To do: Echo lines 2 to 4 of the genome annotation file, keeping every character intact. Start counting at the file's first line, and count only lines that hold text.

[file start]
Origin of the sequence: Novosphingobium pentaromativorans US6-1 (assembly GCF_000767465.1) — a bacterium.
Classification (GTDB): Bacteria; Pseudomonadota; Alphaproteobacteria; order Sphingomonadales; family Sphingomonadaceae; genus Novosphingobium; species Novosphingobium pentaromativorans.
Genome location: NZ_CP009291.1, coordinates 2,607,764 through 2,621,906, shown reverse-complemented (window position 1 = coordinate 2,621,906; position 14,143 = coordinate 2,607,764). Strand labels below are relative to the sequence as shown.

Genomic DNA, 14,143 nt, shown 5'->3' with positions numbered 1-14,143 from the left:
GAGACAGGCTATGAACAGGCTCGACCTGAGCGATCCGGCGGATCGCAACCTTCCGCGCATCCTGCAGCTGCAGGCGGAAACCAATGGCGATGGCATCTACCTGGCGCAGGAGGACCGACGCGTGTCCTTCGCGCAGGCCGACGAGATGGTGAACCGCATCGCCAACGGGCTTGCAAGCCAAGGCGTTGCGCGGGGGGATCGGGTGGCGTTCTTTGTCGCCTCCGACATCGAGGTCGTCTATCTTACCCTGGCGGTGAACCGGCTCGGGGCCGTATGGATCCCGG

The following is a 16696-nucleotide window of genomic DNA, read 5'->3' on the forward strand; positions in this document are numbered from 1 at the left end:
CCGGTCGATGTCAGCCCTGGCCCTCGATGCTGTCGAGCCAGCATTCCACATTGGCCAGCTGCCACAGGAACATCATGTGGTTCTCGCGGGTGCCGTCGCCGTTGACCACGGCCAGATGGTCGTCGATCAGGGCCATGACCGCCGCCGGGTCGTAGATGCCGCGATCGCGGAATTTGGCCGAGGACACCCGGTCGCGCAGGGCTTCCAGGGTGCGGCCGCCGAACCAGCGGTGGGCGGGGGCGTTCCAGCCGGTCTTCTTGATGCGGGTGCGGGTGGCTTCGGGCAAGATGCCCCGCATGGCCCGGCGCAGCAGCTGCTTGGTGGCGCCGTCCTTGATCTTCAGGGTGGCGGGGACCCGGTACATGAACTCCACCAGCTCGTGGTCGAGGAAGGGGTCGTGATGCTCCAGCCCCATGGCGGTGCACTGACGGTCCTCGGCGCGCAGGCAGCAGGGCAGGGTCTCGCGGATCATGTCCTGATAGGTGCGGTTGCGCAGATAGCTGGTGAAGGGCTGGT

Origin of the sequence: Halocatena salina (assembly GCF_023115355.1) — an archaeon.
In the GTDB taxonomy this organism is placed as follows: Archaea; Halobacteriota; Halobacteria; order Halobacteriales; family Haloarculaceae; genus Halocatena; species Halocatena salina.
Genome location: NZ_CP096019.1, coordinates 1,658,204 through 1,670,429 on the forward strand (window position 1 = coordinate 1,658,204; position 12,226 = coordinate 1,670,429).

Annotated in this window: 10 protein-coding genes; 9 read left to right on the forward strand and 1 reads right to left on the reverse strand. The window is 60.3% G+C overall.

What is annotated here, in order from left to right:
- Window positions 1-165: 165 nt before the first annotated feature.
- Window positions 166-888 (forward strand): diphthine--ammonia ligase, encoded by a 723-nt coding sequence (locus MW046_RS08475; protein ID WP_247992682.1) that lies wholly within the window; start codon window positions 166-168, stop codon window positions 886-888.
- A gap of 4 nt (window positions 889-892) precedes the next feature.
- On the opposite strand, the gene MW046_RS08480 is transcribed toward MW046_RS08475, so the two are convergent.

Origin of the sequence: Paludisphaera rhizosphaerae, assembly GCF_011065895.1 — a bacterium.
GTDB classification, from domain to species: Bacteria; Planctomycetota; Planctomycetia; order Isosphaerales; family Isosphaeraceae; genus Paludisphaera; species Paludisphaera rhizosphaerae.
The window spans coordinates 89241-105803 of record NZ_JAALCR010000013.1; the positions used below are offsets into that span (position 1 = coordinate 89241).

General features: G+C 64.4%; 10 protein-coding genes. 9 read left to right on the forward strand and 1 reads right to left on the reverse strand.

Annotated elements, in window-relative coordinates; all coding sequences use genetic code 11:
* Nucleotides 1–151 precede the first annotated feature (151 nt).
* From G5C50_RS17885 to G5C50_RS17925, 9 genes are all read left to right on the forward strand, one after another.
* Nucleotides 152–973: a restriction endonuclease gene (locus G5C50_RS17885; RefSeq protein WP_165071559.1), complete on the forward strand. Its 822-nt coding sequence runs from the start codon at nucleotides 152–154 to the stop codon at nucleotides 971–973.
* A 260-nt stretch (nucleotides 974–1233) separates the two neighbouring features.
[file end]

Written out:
Classification (GTDB): Bacteria; Pseudomonadota; Alphaproteobacteria; order Sphingomonadales; family Sphingomonadaceae; genus Novosphingobium; species Novosphingobium pentaromativorans.
Genome location: NZ_CP009291.1, coordinates 2,607,764 through 2,621,906, shown reverse-complemented (window position 1 = coordinate 2,621,906; position 14,143 = coordinate 2,607,764). Strand labels below are relative to the sequence as shown.

Genomic DNA, 14,143 nt, shown 5'->3' with positions numbered 1-14,143 from the left: